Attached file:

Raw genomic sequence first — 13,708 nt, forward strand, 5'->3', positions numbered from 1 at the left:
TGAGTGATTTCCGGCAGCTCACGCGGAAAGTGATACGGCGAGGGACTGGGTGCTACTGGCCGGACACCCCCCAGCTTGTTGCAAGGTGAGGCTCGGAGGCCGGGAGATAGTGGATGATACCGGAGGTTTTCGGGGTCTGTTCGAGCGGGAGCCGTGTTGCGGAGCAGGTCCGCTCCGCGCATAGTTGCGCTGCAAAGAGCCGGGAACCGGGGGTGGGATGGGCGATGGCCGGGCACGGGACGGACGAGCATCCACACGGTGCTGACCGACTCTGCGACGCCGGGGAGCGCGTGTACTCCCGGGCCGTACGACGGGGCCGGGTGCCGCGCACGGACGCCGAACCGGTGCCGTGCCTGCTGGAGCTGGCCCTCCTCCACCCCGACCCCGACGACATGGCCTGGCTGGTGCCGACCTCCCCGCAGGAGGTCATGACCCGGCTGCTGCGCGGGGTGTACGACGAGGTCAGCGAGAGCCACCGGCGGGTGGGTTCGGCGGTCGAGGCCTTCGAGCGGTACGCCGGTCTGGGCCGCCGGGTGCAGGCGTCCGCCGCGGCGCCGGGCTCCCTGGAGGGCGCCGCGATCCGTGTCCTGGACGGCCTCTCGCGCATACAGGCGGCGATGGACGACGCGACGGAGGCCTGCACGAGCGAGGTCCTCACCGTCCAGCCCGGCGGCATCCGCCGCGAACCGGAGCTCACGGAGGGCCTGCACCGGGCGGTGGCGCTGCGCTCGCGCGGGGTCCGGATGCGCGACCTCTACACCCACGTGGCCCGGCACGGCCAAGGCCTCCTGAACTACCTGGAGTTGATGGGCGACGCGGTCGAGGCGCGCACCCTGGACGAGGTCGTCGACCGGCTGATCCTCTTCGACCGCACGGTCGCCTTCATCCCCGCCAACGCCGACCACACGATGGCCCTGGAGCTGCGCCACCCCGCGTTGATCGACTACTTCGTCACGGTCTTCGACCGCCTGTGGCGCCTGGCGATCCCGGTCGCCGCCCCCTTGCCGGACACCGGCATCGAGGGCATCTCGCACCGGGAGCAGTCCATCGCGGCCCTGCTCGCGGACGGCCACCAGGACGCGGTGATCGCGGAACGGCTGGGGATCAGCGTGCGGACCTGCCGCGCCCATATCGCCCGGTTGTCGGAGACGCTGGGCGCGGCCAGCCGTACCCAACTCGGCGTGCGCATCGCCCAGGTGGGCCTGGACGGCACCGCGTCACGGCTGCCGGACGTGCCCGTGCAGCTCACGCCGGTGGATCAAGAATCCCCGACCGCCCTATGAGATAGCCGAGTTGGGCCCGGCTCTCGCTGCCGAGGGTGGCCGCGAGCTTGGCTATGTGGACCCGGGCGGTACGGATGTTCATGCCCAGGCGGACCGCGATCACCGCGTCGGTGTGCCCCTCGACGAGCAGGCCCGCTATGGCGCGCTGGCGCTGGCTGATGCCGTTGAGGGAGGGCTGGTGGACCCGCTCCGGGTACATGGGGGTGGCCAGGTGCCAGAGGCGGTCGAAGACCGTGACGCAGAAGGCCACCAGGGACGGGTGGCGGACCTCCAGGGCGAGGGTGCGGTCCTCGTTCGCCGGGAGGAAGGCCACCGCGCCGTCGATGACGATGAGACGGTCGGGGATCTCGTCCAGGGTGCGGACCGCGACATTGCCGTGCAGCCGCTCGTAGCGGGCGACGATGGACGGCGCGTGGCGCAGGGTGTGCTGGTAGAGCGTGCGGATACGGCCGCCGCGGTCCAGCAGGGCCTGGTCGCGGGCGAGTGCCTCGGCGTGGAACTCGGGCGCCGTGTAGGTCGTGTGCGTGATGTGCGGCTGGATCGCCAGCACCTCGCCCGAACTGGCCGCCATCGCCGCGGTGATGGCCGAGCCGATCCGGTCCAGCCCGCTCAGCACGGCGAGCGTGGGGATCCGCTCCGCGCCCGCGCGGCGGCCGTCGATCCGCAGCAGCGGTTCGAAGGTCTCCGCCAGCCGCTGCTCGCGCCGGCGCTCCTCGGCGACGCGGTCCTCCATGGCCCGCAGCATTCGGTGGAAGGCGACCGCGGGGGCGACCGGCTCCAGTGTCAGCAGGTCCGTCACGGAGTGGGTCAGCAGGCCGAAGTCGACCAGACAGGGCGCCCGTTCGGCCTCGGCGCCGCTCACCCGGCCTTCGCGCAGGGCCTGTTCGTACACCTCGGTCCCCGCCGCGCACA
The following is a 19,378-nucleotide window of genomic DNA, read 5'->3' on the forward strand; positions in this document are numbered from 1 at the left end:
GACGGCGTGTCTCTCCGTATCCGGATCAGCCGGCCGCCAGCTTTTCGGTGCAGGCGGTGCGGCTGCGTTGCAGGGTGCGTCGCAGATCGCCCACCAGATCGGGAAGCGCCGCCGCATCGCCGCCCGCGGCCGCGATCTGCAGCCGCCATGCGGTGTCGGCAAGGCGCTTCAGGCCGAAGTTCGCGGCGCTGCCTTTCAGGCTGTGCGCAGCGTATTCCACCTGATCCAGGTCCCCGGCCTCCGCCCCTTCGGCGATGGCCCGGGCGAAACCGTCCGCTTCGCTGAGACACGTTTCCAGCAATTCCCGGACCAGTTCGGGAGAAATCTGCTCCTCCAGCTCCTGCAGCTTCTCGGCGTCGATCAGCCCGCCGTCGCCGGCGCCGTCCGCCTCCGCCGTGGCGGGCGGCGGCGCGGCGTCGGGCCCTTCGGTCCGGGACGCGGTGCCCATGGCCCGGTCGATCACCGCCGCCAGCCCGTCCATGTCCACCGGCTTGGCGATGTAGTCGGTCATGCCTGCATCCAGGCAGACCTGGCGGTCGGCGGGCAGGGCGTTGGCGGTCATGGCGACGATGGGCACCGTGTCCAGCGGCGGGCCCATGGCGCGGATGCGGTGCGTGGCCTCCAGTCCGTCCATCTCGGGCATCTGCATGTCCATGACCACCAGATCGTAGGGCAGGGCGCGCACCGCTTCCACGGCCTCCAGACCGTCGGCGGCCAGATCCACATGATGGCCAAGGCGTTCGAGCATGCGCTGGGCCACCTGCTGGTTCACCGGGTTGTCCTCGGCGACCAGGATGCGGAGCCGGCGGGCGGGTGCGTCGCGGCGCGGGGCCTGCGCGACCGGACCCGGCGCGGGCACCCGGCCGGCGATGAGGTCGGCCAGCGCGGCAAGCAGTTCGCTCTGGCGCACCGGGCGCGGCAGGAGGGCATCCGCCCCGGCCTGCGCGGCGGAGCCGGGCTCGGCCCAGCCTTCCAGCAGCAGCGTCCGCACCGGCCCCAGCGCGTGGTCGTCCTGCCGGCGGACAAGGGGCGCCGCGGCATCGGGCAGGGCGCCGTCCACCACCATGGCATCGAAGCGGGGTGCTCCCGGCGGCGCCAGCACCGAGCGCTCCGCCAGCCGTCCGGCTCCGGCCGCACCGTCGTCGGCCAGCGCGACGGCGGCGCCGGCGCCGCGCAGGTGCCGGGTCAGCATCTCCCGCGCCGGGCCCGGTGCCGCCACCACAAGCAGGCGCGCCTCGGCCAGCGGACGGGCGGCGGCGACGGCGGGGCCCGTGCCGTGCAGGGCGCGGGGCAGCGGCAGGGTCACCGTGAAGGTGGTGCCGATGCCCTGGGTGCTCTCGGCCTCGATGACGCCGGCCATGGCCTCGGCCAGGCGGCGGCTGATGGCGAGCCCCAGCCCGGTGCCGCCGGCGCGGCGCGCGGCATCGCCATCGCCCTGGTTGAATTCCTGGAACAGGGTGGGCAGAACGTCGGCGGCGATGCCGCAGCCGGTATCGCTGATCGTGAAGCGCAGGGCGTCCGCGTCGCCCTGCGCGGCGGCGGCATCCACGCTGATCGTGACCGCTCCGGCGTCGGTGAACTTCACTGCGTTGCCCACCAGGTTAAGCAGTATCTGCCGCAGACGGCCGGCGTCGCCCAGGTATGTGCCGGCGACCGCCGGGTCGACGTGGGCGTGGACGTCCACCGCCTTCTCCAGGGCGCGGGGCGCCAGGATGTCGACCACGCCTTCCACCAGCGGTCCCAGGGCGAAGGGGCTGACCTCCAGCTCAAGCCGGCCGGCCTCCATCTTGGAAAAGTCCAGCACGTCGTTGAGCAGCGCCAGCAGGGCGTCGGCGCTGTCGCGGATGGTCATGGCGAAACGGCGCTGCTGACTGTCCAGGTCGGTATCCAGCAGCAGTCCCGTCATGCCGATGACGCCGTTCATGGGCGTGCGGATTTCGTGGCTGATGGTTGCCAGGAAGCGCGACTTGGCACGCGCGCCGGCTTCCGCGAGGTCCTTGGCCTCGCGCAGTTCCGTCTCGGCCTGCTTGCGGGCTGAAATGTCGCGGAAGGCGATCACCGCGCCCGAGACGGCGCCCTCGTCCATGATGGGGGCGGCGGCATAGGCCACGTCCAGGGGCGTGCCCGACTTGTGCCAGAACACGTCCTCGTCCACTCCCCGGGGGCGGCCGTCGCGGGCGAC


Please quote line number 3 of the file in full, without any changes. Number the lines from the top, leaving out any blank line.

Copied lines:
The following is a 19,378-nucleotide window of genomic DNA, read 5'->3' on the forward strand; positions in this document are numbered from 1 at the left end: